6. Investors losing their appetite for ESG since Ukraine invasion: study

How much is ESG incorporated into your decision making?

Investors were asked: On a scale of 0 to 10, how much is ESG analysis incorporated into your investment decision-making? The grey shading indicates less incorporation of ESG factors, the red shading indicates more. Source: HSBC ESG Sentiment Survey 

Amid uncertainty and increased geopolitical tension between Russia and the West, investors became increasingly wary of prioritising environmental, social and governance (ESG) factors in their financial decision-making. 

A June study by HSBC found that three-fifths of executives no longer saw ESG parameters as a primary consideration in their investments, showing a waning appetite for sustainability-led funding across all regions and asset classes, especially in the United States and Europe. 

7. Mineral-hungry China funds Indonesia’s ambition to dominate EV space; stakes claim on nickel


Indonesia’s President Joko ‘Jokowi’ Widodo (2nd from right, in white) visiting a Hyundai factory in Bekasi, West Java in Indonesia earlier this year. Image: Indonesia Presidential Palace

The G20 summit in Bali enabled Chinese electric vehicle battery-maker and Tesla supplier Contemporary Amperex Technology and Hong Kong-based CMB International to strengthen Beijing’s foothold on the EV market and control of Indonesia’s vast nickel deposits.

With some US$2 billion worth of financing from Chinese firms, the Indonesia Investment Authority hopes to spur the county’s strategic ambitions to “become a meaningful player in the global EV supply chain” amid talks of establishing an OPEC-style nickel cartel, Eco-Business reported. Indonesia is poised to supply 50 per cent of the world’s refined nickel by 2030, as demand for more electric and hybrid vehicles swells.

8. Petronas natural gas chief: the world’s dependence on fossil fuel is not easy to break

Abang Yusuf Abang Puteh, Petronas's natural gas chief

Abang Yusuf Abang Puteh, Petronas’s natural gas chief, believes that natural gas is still an attractive industry for young people to work in, as natural gas is complementary to the growth of renewables. Image: Petronas

Petroliam Nasional (Petronas), Malaysia’s US$150 billion state-owned energy giant and the world’s ninth-largest oil and gas company, is one of the champions of natural gas as a “bridging” fossil fuel amid growing calls for an energy transition.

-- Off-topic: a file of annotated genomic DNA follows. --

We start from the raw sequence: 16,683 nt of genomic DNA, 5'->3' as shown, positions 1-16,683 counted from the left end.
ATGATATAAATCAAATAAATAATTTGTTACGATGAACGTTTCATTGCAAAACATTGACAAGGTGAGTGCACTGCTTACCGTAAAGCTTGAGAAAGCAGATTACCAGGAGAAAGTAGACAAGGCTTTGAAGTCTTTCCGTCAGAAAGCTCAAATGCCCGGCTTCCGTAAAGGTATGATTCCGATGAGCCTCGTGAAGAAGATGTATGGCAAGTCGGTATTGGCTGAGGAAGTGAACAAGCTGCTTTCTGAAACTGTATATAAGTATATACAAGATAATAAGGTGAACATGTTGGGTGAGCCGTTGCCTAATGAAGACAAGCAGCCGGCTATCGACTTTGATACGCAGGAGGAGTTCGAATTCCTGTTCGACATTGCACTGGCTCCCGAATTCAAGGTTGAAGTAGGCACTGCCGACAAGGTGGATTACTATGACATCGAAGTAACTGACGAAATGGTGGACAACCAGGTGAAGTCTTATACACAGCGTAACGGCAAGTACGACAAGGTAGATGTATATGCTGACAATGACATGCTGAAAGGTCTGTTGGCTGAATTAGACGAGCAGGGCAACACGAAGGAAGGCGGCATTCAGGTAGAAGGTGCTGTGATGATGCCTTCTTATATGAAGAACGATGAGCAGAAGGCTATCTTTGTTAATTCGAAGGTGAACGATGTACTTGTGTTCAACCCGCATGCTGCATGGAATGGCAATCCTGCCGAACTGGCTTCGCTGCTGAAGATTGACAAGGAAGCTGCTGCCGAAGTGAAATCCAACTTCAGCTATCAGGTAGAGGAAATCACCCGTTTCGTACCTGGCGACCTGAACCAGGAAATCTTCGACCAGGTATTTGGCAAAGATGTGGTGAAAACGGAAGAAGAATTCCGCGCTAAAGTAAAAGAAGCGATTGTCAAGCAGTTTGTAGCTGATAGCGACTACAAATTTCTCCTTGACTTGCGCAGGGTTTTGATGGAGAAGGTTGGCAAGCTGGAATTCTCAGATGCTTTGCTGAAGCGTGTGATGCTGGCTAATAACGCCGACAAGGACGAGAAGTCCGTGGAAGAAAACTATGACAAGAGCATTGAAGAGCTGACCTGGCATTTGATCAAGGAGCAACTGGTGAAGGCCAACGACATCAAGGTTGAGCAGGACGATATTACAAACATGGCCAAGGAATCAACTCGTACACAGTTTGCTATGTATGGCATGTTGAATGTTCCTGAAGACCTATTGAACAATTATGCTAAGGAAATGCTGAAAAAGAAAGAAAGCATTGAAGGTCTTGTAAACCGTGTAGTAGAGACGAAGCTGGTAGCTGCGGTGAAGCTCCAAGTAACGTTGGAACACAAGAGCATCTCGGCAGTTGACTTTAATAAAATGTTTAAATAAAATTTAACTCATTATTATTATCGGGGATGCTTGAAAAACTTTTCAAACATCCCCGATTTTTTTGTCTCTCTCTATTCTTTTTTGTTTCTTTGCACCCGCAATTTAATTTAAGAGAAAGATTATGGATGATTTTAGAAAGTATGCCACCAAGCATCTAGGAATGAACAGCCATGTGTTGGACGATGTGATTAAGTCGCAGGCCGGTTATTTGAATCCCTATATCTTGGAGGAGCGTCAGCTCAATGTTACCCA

Eco-Business sat down with Petronas’ vice-president of its liquefied natural gas (LNG) assets, Abang Yusuf Abang Puteh, to talk about the climate crisis, carbon capture, methane leaks, and lobbying.

9. Erratic monsoons cast long shadow over India’s economic heartlands

A flood affected resident in India.

A flood-affected resident in India. Mawsynram, the world’s wettest place located in north-eastern India, recorded the highest single-day rainfall in more than half a century on 17 June. Image: Biju Boro via The Third Pole

India’s agriculture sector—highly dependent on the country’s yearly torrential rains—runs the risk of collapse, threatened by extreme climate events and a crippled global supply chain.

As India’s food price inflation reached record highs, researchers found that the summer monsoons’ intensity and timing, which were already rarely predictable, are becoming more erratic.

The biggest fear that scientists have is “what will happen to India’s food security in the years to come,” said Davinder Singh, an agriculture trade policy analyst.

10. Can organic farming be scaled to feed Asia?

Pandawa Agri_organic farming

East Nusa Tenggara has 120,000 hectares of irrigated rice farms, but its land productivity lags behind other parts of Indonesia. Image: Pandawa Agri

With the world’s population on track to reach 10 billion by 2050 and Asia set to house up to half of it, will organic producers be able to sustainably cope with the demand, given so many more mouths to feed, Eco-Business asked. 

Studies show that at least a 70 per cent increase in today’s production is necessary for the coming decades to avoid a food security crisis. However, supply in the region remains largely reliant on smallholder farmers, one of the groups most vulnerable to the exacerbating impacts of climate change.

As the year 2023 marks the halfway point towards the UN’s 2030 Sustainable Development Goals, Eco-Business will continue to bring you the most compelling and hard-hitting sustainability stories from across the region.

What would you like to read about? Let us know by writing This story is part of our Year in Review series, which journals the stories that shaped the world of sustainability of 2022.